Mumps can cause deaf­ness, brain swelling and menin­gi­tis. Rubella gen­er­ally presents as a mild rash in chil­dren, but if it’s caught early in preg­nancy, a woman has a 90 per cent chance of pass­ing the virus on to her foe­tus which can cause se­vere birth de­fects or death.

The MMR jab is given as part of a NHS child­hood vac­ci­na­tion sched­ule that starts from the age of eight weeks and goes up to 14 years. The age at which chil­dren have each vac­ci­na­tion varies, but as well as MMR, the sched­ule in­cludes ro­tavirus (a com­mon cause of di­ar­rhoea and sick­ness), whoop­ing cough, menin­gi­tis B, diph­the­ria, tetanus, po­lio and HPV (hu­man pa­pil­lo­mavirus, linked to cer­vi­cal can­cer).

MMR is given in two stages, first at one year old and then a booster jab at three years and four months. The vac­cine con­tains weak­ened ver­sions of measles, mumps and rubella viruses, along with wa­ter and preser­va­tives for bet­ter storage and to hold the com­po­nents to­gether. Two brands of MMR are avail­able on the NHS – Pri­orix and MMRVaxPro (which con­tains porcine gela­tine).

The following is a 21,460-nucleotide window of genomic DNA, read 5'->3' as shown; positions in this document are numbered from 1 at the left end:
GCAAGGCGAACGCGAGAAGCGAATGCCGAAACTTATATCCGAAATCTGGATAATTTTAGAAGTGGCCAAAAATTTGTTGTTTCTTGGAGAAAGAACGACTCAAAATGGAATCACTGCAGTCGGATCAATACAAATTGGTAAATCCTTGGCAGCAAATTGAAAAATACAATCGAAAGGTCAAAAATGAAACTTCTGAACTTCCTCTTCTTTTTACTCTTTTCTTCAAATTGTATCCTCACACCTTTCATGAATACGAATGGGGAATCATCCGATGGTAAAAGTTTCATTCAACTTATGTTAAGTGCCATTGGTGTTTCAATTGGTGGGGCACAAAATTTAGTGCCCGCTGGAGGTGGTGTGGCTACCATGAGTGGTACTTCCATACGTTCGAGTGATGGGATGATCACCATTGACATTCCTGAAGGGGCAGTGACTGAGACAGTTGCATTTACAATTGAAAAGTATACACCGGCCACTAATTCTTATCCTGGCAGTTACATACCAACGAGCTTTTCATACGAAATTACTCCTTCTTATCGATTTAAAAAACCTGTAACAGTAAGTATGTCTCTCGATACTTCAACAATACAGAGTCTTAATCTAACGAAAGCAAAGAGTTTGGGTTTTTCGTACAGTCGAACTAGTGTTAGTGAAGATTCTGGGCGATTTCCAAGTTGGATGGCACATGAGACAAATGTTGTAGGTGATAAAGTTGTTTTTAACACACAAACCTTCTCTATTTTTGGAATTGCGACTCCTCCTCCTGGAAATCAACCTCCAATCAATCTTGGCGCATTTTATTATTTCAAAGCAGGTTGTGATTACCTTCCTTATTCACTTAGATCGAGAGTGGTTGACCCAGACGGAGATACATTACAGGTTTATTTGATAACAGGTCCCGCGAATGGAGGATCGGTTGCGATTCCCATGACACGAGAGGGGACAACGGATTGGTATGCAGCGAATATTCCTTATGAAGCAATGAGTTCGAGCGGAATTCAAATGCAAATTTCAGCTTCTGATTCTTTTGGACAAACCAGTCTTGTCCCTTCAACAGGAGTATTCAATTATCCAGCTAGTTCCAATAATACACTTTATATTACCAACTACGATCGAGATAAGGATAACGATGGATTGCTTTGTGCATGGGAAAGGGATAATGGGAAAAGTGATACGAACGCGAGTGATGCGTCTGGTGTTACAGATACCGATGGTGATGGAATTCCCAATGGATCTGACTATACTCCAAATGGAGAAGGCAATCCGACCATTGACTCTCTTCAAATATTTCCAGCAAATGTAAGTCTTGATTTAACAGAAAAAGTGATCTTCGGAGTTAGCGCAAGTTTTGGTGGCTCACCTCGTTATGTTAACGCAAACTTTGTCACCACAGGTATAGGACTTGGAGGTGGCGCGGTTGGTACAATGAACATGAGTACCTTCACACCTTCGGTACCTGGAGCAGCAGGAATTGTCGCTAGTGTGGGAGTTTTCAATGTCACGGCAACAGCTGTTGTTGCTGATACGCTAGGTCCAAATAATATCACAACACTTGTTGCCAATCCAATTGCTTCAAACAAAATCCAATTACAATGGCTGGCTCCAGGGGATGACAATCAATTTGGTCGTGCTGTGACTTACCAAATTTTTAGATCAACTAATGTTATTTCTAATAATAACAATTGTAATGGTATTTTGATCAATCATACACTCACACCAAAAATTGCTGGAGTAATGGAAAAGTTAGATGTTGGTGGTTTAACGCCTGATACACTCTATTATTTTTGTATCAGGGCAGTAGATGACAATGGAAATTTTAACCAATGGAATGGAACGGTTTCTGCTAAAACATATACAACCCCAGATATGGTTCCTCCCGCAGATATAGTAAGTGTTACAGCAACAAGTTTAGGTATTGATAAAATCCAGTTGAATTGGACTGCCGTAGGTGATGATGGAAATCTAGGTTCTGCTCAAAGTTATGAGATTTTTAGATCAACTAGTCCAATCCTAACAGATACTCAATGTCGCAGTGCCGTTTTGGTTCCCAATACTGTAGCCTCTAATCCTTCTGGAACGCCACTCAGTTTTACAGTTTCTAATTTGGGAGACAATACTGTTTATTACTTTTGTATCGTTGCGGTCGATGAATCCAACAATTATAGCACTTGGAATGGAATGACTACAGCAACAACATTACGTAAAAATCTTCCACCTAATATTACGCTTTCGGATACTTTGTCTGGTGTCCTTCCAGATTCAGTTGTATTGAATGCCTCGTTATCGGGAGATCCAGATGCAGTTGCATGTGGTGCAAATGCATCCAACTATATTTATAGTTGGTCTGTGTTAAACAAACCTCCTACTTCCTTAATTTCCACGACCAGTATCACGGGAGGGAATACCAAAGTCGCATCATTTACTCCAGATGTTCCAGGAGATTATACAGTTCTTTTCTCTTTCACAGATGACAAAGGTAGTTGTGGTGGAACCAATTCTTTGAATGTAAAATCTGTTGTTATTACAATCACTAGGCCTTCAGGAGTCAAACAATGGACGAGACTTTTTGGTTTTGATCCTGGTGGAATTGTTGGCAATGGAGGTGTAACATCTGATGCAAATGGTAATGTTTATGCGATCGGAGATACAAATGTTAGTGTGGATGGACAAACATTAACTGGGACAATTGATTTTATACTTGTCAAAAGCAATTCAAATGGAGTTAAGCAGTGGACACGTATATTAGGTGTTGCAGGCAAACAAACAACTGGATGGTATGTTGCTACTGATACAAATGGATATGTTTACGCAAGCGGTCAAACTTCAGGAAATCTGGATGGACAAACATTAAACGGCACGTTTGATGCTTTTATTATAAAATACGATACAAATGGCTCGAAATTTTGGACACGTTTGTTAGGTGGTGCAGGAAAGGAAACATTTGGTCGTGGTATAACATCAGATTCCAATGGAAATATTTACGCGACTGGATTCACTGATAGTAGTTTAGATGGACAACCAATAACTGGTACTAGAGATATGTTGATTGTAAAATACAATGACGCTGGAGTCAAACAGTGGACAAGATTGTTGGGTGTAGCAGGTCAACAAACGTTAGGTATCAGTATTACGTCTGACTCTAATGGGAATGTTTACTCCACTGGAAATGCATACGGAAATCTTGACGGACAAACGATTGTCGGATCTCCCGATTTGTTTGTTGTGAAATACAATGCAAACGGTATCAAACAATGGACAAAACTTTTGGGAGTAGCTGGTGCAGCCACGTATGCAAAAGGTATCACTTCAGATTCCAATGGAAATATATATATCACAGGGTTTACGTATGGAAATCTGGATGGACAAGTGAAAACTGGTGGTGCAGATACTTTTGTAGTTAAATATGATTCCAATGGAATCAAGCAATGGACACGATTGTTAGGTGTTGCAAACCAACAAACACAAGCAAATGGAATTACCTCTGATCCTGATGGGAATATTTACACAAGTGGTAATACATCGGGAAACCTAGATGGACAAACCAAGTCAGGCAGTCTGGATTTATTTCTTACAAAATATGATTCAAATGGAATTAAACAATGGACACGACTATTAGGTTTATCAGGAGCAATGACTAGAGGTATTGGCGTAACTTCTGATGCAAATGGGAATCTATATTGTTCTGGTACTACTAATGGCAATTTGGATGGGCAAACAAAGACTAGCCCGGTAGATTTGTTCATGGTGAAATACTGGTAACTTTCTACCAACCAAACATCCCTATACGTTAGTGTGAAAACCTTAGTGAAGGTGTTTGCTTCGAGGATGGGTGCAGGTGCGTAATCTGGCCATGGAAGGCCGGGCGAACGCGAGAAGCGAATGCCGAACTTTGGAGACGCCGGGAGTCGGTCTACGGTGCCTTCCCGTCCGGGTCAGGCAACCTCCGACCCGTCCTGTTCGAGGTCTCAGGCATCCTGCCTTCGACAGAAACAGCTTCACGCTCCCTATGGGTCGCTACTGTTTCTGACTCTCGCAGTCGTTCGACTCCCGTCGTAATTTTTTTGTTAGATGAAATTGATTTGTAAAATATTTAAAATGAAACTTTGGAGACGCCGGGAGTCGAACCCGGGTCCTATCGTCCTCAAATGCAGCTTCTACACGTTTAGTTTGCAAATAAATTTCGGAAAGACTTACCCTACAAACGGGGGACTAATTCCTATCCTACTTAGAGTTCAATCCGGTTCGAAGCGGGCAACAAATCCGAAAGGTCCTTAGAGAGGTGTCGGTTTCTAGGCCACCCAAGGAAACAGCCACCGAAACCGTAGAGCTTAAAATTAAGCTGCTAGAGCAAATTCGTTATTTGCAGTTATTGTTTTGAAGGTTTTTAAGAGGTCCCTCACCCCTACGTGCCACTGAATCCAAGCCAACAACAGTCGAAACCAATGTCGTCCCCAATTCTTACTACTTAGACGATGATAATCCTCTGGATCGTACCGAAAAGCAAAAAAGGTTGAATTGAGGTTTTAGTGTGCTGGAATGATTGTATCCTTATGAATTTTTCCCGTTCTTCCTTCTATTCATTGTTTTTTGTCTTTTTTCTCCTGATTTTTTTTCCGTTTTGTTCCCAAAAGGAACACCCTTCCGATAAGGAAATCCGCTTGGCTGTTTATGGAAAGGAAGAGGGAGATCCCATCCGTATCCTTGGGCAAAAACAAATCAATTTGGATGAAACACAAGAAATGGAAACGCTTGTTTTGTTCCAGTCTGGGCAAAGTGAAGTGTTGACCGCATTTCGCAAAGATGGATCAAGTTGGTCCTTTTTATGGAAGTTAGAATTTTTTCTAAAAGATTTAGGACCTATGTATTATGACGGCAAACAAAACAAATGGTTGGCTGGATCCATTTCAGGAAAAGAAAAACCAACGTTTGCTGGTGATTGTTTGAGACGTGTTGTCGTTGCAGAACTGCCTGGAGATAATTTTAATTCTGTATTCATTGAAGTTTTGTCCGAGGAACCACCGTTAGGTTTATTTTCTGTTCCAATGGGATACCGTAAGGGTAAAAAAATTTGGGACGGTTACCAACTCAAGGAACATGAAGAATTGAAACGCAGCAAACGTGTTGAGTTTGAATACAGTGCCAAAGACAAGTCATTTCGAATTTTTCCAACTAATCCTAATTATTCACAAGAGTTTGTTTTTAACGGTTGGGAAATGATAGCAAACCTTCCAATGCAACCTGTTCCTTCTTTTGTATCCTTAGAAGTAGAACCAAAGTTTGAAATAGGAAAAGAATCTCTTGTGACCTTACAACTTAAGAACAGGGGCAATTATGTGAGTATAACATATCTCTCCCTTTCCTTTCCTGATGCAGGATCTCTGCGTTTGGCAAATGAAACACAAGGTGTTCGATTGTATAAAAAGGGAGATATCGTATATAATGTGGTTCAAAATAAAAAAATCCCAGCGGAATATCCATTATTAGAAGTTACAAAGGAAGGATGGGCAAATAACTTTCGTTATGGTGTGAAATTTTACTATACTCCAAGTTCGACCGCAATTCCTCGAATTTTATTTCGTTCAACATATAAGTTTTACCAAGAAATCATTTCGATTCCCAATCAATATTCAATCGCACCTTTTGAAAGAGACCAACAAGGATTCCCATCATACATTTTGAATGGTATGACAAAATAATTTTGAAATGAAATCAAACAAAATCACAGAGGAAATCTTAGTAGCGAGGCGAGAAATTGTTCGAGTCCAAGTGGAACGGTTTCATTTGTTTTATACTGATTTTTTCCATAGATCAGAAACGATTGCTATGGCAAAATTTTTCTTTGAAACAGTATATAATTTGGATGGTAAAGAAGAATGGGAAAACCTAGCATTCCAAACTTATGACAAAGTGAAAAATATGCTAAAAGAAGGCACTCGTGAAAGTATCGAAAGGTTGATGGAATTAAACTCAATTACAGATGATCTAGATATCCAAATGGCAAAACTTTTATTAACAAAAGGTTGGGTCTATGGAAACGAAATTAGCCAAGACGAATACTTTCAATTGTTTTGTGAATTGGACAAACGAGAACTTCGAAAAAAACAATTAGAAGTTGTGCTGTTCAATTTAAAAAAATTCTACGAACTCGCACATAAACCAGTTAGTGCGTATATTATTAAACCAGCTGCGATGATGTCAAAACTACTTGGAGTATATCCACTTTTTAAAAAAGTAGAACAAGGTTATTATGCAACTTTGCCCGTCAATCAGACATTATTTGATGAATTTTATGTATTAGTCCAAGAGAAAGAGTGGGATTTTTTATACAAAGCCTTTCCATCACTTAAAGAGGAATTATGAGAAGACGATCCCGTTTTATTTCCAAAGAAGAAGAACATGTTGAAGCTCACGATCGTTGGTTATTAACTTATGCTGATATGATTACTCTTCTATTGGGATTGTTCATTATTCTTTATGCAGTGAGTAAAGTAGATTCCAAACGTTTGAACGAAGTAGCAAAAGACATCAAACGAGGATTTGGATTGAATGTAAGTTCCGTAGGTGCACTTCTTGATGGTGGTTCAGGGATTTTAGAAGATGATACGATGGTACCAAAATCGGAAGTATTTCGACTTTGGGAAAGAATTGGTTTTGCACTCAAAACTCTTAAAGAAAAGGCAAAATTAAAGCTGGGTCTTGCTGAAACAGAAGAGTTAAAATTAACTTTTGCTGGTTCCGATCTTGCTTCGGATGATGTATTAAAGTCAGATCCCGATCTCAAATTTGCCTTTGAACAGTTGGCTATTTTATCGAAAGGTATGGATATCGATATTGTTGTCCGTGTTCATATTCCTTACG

‘Once you’ve been vac­ci­nated, your immune sys­tem de­vel­ops mem­ory an­ti­body cells,’ ex­plains Dr Nicky Longley, a con­sul­tant in travel medicine and in­fec­tious dis­eases at Uni­ver­sity Col­lege Lon­don. ‘Next time it comes into con­tact with the in­fec­tion, those mem­ory cells are ready to di­vide and pro­duce an army of immune cells fight­ing the in­fec­tion and pre­vent­ing it from in­vad­ing your body and mak­ing you ill.’


A sin­gle dose pro­tects 93 per cent of peo­ple against measles, 78 per cent against mumps and 97 per cent against rubella. The rec­om­mended two doses of the vac­cine in­crease the rate of pro­tec­tion to 97 per cent for measles and rubella, and 88 per cent for mumps. You may still catch one of these dis­eases af­ter be­ing vac­ci­nated but it’s very un­likely and, if you do, it will be a much milder ver­sion.